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Problems Arising from Industrialization of Native Life in Central Africa
Charles W. Coulter
American Journal of Sociology
Vol. 40, No. 5 (Mar., 1935), pp. 582-592
Published by: The University of Chicago Press
Stable URL: http://www.jstor.org/stable/2767921
Page Count: 11
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In Central Africa racial irritations are found in their simplest, most direct, and rawest forms. The question of land ownership has become an acute problem, with the setting aside of vast areas for white occupation, limitation of natives on reservations, and the holding of undesignated territories for future white occupation. Resentment has been expressed against the head tax levied upon every native male. The color bar, based on the European's fear of native competition, places vocational restrictions on the native and discriminates against him markedly in the matter of wages. It prevents rapid fusion of cultures and gives concrete expression to the idea of white-race superiority. Against this, native resentment is growing. European intolerance of native culture and traditional practices also makes for hostility. Only recently has any attempt been made by a few missionaries to blend the custom of the European and Bantu into an amalgamated system.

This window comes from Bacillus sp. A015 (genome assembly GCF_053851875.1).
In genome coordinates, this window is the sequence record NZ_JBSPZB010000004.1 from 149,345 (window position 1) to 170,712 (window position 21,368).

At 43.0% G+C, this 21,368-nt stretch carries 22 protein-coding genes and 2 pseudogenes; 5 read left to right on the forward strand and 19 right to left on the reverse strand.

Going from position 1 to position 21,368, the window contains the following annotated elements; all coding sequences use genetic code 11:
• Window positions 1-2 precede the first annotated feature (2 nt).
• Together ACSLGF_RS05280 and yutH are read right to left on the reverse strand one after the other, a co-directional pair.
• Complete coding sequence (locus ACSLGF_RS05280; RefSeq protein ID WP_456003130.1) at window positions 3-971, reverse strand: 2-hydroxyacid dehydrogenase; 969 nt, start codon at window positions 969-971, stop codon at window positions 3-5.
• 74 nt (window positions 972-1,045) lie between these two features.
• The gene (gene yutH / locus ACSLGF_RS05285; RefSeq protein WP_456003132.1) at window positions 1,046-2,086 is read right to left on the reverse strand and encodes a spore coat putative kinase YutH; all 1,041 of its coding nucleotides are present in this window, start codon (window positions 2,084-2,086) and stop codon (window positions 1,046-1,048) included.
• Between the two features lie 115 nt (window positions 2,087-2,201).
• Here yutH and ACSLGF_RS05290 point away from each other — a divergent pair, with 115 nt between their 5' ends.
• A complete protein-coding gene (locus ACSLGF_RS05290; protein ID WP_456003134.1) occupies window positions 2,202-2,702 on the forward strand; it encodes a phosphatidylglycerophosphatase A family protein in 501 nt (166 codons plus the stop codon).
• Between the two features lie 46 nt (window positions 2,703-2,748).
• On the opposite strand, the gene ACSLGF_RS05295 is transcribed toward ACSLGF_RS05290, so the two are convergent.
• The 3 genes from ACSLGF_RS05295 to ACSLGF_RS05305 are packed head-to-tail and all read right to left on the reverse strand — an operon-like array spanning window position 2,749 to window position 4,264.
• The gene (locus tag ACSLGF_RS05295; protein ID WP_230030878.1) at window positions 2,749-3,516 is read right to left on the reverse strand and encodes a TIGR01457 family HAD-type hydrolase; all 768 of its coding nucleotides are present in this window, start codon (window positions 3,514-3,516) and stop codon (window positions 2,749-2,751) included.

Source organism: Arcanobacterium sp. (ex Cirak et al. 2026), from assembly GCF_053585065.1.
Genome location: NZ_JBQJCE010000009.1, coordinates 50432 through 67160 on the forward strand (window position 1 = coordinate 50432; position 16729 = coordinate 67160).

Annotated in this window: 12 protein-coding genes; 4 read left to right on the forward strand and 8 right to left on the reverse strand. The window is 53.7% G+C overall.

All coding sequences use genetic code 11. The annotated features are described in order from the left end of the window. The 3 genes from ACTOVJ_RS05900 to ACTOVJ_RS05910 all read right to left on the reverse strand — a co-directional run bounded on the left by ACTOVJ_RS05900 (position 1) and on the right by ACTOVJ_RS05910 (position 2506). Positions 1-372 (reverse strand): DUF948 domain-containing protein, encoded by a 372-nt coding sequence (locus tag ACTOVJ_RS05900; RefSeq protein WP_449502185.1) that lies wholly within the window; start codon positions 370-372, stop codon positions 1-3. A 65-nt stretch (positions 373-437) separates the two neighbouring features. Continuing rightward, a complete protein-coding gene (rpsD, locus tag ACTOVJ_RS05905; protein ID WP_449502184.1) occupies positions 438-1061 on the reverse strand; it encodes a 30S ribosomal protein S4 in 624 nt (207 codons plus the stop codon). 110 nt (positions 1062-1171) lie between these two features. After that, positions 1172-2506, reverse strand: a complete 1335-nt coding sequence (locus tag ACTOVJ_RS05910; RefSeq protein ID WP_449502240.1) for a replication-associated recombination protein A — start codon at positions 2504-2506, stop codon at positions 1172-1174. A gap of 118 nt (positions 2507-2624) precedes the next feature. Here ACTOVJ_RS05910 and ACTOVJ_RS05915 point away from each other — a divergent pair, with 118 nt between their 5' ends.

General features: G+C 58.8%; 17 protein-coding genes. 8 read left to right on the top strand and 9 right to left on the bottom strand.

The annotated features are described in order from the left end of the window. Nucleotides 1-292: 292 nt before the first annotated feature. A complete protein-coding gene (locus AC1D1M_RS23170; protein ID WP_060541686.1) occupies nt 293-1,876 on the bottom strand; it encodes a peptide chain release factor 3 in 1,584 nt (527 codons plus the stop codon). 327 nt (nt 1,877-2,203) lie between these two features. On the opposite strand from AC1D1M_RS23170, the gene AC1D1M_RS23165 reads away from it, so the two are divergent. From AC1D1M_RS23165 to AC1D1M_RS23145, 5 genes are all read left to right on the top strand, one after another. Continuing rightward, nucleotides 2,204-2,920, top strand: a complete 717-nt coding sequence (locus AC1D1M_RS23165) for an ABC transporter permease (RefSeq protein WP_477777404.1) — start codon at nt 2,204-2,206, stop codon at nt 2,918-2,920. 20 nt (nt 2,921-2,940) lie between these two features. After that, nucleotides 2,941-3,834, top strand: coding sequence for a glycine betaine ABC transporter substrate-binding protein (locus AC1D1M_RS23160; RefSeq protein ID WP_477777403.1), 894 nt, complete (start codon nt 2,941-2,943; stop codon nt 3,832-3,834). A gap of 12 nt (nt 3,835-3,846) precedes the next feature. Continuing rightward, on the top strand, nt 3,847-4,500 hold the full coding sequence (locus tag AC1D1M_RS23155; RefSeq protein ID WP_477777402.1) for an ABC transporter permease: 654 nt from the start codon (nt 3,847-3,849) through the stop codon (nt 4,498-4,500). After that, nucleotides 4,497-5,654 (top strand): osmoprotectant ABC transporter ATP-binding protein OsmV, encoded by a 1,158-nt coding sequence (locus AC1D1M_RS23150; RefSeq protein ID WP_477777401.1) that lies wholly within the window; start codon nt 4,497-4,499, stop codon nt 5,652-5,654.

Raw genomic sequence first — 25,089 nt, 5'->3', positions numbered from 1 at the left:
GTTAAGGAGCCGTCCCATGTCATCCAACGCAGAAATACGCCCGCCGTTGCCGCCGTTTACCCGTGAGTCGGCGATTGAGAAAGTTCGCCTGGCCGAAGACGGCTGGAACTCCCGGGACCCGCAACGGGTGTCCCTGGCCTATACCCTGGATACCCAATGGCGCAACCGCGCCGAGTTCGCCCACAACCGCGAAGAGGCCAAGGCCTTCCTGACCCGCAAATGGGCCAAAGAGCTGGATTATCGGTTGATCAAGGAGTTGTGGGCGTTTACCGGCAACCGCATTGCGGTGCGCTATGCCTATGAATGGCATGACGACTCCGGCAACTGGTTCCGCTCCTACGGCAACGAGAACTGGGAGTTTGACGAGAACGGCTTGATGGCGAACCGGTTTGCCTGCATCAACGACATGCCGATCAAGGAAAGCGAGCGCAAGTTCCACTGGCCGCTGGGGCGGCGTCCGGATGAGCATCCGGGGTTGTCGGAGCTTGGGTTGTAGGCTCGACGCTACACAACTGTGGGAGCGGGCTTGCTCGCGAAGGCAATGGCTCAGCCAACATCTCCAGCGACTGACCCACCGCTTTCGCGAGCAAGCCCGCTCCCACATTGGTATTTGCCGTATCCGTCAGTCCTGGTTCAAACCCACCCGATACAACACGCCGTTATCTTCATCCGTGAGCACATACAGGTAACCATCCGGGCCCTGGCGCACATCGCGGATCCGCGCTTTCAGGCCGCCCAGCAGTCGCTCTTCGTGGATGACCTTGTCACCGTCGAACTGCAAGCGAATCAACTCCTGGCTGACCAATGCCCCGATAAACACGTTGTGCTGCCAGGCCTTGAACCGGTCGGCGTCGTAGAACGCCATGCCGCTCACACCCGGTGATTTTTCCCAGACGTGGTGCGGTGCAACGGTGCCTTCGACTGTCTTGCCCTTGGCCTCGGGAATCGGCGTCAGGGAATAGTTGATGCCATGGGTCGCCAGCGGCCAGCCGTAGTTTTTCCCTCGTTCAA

American Journal of Sociology © 1935 The University of Chicago Press